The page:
Liz Fisher Ph.D.
During her undergraduate career, Dr. Fisher focused on dissecting protein-protein interactions important in the progression of cancer. Specifically, she worked on the interaction between Gα12, a protein important in metastasis and cancer progression, and Radixin, a cytoskeletal protein involved in cell motility. Using in vitro pull-down techniques, she identified key areas on Gα12 which bound to Radixin. This work led to a poster presentation at the American Society for Cell Biology’s annual meeting, as well as a contribution to a publication.
While in graduate school, her research began with contributions to understanding the molecular interactions between midline glia and axons in the developing Drosophila embryo. She performed a forward genetic screen to identify more molecular players involved in these interactions. This project led to the publication of a novel tool for studying midline glia in Drosophila. She later focused on researching astrocyte metabolism following stroke. She discovered that enhancing astrocyte oxidative metabolism following stroke in mice is neuroprotective, a significant finding in this field. This work led to presentations at the prestigious Gordon Research Conference and the Cold Spring Harbor conference. She also had the opportunity to work with leaders in the field of astrocyte metabolism to publish a review on the subject.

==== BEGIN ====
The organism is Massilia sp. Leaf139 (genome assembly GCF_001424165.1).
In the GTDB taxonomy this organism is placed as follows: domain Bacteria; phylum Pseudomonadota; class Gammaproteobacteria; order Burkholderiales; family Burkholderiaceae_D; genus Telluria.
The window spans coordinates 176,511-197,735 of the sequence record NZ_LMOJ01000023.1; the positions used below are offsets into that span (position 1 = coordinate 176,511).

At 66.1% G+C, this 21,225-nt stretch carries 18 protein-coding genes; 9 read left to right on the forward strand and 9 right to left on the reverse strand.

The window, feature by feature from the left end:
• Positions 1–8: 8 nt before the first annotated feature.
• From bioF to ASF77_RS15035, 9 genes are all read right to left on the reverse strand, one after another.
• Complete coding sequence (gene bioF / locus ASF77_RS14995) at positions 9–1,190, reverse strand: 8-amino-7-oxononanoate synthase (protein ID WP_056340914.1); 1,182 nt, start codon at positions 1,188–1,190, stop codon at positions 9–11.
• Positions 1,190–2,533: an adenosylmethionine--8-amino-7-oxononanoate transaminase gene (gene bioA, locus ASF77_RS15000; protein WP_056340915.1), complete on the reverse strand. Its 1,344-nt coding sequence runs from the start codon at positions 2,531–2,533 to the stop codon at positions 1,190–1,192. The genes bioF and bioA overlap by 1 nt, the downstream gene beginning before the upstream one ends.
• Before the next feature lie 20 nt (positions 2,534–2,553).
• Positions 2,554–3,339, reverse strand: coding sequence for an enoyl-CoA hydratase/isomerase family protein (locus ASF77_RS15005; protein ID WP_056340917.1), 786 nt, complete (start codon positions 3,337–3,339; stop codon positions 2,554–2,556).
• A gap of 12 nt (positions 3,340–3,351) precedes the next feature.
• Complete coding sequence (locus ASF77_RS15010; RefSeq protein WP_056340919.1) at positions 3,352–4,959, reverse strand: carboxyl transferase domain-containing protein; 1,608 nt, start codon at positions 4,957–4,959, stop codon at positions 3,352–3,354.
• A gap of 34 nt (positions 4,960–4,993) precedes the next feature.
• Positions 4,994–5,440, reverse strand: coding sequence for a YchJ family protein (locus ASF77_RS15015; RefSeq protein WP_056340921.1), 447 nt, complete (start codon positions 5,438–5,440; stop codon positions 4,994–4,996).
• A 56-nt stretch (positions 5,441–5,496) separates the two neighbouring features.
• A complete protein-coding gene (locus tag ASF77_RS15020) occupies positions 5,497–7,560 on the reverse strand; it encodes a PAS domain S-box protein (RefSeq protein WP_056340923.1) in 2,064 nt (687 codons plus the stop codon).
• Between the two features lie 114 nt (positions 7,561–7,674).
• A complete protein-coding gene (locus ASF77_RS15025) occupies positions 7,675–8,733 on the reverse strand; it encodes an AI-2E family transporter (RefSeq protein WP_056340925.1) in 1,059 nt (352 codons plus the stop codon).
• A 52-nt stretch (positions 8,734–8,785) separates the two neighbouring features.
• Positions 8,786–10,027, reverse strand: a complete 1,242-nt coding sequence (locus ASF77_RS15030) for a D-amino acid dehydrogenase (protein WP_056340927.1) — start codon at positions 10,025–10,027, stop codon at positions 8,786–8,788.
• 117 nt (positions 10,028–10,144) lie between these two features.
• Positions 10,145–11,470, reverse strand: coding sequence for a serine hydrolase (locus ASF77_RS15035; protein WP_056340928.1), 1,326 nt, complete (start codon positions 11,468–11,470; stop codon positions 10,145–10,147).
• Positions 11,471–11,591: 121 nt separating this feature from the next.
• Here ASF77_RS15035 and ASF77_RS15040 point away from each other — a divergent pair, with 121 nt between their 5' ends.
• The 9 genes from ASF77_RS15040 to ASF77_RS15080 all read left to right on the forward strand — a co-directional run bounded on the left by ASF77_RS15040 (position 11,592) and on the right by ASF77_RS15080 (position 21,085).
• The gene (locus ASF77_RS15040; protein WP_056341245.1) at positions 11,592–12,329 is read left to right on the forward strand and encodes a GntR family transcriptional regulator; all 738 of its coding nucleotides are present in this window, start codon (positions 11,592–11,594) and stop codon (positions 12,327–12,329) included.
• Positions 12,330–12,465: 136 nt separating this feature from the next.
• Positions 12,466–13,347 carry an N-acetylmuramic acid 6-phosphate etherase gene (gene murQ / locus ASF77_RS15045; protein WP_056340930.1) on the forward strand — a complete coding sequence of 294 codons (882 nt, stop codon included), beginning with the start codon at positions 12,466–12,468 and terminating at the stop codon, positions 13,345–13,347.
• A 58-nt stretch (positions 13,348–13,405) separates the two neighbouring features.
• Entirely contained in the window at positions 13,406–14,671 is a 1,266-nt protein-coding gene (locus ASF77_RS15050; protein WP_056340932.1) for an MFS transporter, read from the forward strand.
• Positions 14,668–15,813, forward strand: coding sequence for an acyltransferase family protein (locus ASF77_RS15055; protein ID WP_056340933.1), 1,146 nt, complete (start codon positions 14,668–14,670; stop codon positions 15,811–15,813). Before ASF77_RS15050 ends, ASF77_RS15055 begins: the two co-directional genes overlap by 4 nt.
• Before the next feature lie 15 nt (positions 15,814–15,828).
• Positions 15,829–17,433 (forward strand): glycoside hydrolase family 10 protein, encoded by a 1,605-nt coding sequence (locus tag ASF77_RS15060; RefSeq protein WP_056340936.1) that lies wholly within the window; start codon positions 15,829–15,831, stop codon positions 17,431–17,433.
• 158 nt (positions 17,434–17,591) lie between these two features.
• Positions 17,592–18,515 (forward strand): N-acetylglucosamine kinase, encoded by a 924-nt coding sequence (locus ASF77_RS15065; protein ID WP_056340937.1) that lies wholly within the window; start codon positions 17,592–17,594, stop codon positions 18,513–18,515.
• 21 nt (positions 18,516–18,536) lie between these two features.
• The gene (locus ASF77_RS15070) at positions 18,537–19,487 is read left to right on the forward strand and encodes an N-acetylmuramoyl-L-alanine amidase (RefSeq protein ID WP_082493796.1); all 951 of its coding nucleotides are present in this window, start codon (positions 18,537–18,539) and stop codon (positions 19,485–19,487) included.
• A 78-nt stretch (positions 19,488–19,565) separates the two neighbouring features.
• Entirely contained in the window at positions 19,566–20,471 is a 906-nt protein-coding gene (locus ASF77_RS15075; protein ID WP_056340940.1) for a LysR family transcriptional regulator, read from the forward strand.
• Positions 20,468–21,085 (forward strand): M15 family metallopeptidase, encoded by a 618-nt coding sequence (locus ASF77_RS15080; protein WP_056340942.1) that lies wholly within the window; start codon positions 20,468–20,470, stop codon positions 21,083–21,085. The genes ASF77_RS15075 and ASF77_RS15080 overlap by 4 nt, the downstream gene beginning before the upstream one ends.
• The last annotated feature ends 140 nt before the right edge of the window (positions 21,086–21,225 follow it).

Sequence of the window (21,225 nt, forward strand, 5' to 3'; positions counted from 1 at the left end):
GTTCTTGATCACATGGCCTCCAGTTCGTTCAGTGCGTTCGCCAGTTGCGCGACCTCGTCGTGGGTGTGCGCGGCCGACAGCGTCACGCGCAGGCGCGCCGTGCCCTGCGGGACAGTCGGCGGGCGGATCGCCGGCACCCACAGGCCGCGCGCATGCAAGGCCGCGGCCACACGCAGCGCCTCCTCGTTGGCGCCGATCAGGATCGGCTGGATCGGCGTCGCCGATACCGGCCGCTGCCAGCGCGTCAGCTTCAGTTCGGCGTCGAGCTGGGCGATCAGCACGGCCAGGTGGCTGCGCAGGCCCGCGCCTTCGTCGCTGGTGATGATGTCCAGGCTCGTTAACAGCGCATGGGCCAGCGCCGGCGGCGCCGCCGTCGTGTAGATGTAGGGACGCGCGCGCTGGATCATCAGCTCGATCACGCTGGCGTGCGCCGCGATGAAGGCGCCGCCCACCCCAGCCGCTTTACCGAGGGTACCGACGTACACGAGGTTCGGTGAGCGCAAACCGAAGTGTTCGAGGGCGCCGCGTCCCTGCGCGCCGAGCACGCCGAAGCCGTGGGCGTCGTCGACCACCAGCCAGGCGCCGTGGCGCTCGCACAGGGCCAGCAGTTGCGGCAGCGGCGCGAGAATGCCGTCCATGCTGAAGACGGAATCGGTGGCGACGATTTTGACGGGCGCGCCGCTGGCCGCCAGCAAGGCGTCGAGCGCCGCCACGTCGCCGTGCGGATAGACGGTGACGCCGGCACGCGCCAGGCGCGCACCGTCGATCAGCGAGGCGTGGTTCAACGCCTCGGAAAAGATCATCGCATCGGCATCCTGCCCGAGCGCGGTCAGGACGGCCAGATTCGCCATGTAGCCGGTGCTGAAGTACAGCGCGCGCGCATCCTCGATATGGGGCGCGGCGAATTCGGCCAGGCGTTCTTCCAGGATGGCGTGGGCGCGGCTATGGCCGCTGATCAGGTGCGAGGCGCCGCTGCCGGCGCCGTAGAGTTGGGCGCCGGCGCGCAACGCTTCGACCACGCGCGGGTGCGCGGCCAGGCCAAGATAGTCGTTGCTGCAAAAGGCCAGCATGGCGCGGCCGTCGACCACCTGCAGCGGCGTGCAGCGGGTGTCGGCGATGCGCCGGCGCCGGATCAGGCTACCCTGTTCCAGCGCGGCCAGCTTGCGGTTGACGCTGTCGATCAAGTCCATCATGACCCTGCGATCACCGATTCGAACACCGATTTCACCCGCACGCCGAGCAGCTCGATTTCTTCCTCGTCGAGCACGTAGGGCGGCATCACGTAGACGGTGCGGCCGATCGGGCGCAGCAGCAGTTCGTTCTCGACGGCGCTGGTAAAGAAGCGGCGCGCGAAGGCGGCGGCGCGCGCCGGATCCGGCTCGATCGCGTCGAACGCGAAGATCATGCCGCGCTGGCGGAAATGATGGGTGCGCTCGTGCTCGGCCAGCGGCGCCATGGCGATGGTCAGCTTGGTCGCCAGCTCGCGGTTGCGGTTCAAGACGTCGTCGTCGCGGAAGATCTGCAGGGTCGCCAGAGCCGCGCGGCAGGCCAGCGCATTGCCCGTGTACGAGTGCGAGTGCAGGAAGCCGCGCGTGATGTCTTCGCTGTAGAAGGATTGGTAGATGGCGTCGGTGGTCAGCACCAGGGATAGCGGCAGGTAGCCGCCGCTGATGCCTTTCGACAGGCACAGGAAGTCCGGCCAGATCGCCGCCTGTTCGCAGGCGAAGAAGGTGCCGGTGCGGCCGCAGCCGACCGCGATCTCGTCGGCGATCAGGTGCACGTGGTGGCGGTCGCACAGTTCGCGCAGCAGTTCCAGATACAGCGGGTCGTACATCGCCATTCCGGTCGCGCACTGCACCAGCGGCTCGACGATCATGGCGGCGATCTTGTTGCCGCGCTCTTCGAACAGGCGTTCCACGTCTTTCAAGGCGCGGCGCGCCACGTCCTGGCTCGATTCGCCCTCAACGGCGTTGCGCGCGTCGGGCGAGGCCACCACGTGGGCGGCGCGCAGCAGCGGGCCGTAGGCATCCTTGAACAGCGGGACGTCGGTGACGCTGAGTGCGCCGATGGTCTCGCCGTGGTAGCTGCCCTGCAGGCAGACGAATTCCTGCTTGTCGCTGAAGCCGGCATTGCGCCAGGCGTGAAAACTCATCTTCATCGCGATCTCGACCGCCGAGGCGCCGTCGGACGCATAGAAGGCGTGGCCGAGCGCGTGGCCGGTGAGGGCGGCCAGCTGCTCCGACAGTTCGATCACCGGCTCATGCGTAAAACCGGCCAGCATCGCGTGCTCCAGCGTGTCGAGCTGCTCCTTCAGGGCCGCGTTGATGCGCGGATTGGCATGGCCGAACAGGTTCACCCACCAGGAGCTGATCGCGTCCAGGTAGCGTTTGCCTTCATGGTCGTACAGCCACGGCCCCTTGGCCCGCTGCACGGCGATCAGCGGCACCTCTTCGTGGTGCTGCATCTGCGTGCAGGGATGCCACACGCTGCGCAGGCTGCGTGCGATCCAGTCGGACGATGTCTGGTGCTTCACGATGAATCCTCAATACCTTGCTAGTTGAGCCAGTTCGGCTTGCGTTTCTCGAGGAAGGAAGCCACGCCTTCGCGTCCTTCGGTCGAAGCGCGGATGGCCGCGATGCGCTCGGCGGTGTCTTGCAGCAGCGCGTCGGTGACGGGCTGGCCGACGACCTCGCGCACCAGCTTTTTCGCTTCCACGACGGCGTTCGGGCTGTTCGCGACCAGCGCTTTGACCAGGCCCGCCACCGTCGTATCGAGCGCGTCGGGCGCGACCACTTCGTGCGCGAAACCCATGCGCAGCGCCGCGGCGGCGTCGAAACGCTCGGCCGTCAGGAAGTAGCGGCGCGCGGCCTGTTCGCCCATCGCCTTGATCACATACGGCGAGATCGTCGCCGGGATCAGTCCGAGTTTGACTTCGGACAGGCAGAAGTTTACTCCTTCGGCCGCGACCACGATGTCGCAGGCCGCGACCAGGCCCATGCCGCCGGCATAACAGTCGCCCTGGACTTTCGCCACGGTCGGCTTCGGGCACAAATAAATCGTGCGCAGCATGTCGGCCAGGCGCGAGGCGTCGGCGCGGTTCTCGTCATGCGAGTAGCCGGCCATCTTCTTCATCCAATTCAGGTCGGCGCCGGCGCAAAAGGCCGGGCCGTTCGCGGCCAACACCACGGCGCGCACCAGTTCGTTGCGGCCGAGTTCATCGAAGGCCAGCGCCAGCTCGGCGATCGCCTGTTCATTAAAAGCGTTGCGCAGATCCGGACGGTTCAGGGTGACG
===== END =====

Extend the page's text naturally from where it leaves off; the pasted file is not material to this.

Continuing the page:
As a postdoctoral fellow, Dr. Fisher’s research focuses on immune modulation in the spinal cord following injury, building off work established in the Temple Lab. This cutting-edge technology involves using biodegradable microbeads administered to the site of the injury, which are taken up macrophages to alter their phenotype to a pro-regenerative state. Dr. Fisher and her colleagues have extended this work to perform single cell analysis on immune cells which infiltrate the spinal cord following injury and hopefully combine this with administering the beads to find novel molecular pathways involved in spinal cord injury and repair.